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John A. Weeks III
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Aviation History And Aircraft Photography

Virtual Aerospace Museum Tours

Air Power Park

North American F-86 Sabre Dog

F-86L Sabre, an early fighter, painted in the markings of the 37th Fighter Intercept Squadron of the 14th Fighter Intercept Wing based at Ethan Allen Air Force Base in Burlington, Vermont. Later model F-86 featured a radar nose above the jet intake. Crews often referred to these as Sabre Dogs because the long nose could sniff out prey much like hunting dogs.

Northrop F-89 Scorpion
F-89J Scorpion, an early jet fighter purpose built as an all-weather interceptor. It is painted in the markings of the 59th Fighter Interceptor Squadron at Goose Bay Air Base, Labrador. The Scorpion was the first fighter to carry a nuclear weapon.

North American F-100 Super Sabre
This F-100D is painted in the markings of the Thunderbirds Air Force Demonstration Team. The Super Sabre flew with the Thunderbirds for 8 years. As a follow-on to the F-86 Saber, it was able to fly supersonic. The F-100 distinguished itself in Vietnam, where 242 of the aircraft were lost in over 350,000 combat flights.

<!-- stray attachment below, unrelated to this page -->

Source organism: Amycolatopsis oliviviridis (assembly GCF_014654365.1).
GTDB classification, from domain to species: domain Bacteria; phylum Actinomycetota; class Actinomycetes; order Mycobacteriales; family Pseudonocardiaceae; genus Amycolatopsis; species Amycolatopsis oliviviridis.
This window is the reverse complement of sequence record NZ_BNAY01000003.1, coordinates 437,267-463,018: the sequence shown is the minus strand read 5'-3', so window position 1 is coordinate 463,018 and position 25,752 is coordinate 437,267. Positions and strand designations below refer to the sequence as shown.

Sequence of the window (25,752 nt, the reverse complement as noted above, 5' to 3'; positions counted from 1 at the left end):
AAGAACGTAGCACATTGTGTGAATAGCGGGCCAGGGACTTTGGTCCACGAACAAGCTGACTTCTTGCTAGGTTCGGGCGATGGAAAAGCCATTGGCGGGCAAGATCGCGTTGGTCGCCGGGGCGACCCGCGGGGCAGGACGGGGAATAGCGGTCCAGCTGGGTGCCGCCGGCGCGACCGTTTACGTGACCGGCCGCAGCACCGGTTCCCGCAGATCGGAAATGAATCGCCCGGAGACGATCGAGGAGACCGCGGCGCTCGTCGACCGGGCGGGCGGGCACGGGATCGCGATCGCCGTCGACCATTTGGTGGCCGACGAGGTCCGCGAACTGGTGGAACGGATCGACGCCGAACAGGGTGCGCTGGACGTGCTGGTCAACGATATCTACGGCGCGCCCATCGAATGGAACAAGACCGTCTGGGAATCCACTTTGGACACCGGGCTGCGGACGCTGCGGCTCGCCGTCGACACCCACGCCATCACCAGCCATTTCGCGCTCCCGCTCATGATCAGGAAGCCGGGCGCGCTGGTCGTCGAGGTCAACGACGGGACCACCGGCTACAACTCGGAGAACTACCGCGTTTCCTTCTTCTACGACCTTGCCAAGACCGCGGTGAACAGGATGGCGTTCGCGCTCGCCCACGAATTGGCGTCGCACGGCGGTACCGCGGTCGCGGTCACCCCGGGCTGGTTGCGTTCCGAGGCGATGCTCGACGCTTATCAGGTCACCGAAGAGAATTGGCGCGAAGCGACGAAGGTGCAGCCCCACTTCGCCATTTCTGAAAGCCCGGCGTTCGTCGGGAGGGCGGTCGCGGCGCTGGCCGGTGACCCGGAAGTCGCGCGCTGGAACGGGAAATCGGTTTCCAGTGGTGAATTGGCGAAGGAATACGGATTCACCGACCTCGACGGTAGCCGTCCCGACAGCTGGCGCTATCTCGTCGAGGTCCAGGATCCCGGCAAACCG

McDonnell F-101 Voodoo
The F-101 Voodoo was built by McDonnell prior to its merger with Douglas Aircraft. This example is a F-101F, a dual control trainer, which served with the 4440th Air Defense Group based at Langley AFB. The Voodoo has distinctive wing-root air intakes. This is to make room for an internal weapons bay in front of the engines.

Republic F-105 Thunderchief
This Republic F-105D Thunderchief was on display at Langley AFB, but was moved to Air Power Park sometime in the later 1990s or early 2000s. The Thud, as it is commonly called, is the largest single engine aircraft to have been used by the military.

LTV A-7 Corsair II
The LTV A-7 Corsair II is a subsonic strike aircraft that was initially deployed by the US Navy. It was later adopted by the Air Force. This A-7E was operated by VA-37, known as the Ragin’ Bulls. Note the bull painted on the tail. They flew the Corsair II from 1966 to 1990, when they upgraded to the F-18 Hornet. The Corsair II uses a high-bypass turbofan jet engine that is very quiet and relatively fuel efficient.

The photo below is a McDonnell RF-4C Phantom. While the fighter version of this aircraft were widely used, the recon version was also very successful. It could carry a variety of cameras in three different stations in the nose. The recon Phantom served from the mid-1960s into the mid-1990s. The ZZ tail code signifies Kadena Air Base in Okinawa, Japan.

McDonnell F-4 Phantom

Return to Page 1 of the Air Power Park Virtual Tour.

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